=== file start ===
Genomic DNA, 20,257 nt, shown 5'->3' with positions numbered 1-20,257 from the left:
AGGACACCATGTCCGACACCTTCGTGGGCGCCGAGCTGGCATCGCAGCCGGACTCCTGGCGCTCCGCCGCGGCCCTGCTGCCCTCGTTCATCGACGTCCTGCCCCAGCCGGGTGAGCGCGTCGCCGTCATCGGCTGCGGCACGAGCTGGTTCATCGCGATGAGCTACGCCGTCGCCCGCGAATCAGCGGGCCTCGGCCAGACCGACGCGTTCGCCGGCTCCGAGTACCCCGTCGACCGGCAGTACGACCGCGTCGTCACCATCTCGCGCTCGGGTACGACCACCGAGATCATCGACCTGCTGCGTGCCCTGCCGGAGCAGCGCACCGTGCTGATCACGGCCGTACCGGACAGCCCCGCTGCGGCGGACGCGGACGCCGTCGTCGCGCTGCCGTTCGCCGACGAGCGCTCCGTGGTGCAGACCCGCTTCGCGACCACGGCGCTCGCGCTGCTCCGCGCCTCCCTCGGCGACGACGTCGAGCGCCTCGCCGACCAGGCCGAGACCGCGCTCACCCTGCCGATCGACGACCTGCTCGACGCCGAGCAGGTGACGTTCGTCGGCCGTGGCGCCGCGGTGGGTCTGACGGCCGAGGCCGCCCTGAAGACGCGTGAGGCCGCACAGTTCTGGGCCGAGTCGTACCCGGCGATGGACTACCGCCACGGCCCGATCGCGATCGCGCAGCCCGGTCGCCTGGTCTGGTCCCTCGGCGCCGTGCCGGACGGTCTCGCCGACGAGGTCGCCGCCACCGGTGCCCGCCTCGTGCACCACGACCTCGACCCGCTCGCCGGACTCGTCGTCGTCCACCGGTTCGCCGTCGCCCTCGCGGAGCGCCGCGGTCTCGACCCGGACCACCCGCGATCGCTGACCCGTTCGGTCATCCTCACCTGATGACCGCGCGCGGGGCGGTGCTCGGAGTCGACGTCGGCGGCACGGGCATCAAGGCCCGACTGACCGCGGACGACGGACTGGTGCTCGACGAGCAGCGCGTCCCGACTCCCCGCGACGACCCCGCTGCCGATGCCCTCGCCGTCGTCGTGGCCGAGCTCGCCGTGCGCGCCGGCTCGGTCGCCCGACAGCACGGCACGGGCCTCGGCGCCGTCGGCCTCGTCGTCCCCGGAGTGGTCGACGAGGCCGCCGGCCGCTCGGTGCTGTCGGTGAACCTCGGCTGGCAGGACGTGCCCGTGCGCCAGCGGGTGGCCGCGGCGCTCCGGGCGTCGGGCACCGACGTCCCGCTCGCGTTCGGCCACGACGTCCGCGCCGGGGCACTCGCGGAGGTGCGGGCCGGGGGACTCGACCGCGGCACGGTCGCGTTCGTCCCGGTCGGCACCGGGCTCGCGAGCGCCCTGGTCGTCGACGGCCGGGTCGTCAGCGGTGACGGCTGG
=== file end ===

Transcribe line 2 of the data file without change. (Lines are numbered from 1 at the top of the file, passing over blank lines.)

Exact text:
AGGACACCATGTCCGACACCTTCGTGGGCGCCGAGCTGGCATCGCAGCCGGACTCCTGGCGCTCCGCCGCGGCCCTGCTGCCCTCGTTCATCGACGTCCTGCCCCAGCCGGGTGAGCGCGTCGCCGTCATCGGCTGCGGCACGAGCTGGTTCATCGCGATGAGCTACGCCGTCGCCCGCGAATCAGCGGGCCTCGGCCAGACCGACGCGTTCGCCGGCTCCGAGTACCCCGTCGACCGGCAGTACGACCGCGTCGTCACCATCTCGCGCTCGGGTACGACCACCGAGATCATCGACCTGCTGCGTGCCCTGCCGGAGCAGCGCACCGTGCTGATCACGGCCGTACCGGACAGCCCCGCTGCGGCGGACGCGGACGCCGTCGTCGCGCTGCCGTTCGCCGACGAGCGCTCCGTGGTGCAGACCCGCTTCGCGACCACGGCGCTCGCGCTGCTCCGCGCCTCCCTCGGCGACGACGTCGAGCGCCTCGCCGACCAGGCCGAGACCGCGCTCACCCTGCCGATCGACGACCTGCTCGACGCCGAGCAGGTGACGTTCGTCGGCCGTGGCGCCGCGGTGGGTCTGACGGCCGAGGCCGCCCTGAAGACGCGTGAGGCCGCACAGTTCTGGGCCGAGTCGTACCCGGCGATGGACTACCGCCACGGCCCGATCGCGATCGCGCAGCCCGGTCGCCTGGTCTGGTCCCTCGGCGCCGTGCCGGACGGTCTCGCCGACGAGGTCGCCGCCACCGGTGCCCGCCTCGTGCACCACGACCTCGACCCGCTCGCCGGACTCGTCGTCGTCCACCGGTTCGCCGTCGCCCTCGCGGAGCGCCGCGGTCTCGACCCGGACCACCCGCGATCGCTGACCCGTTCGGTCATCCTCACCTGATGACCGCGCGCGGGGCGGTGCTCGGAGTCGACGTCGGCGGCACGGGCATCAAGGCCCGACTGACCGCGGACGACGGACTGGTGCTCGACGAGCAGCGCGTCCCGACTCCCCGCGACGACCCCGCTGCCGATGCCCTCGCCGTCGTCGTGGCCGAGCTCGCCGTGCGCGCCGGCTCGGTCGCCCGACAGCACGGCACGGGCCTCGGCGCCGTCGGCCTCGTCGTCCCCGGAGTGGTCGACGAGGCCGCCGGCCGCTCGGTGCTGTCGGTGAACCTCGGCTGGCAGGACGTGCCCGTGCGCCAGCGGGTGGCCGCGGCGCTCCGGGCGTCGGGCACCGACGTCCCGCTCGCGTTCGGCCACGACGTCCGCGCCGGGGCACTCGCGGAGGTGCGGGCCGGGGGACTCGACCGCGGCACGGTCGCGTTCGTCCCGGTCGGCACCGGGCTCGCGAGCGCCCTGGTCGTCGACGGCCGGGTCGTCAGCGGTGACGGCTGG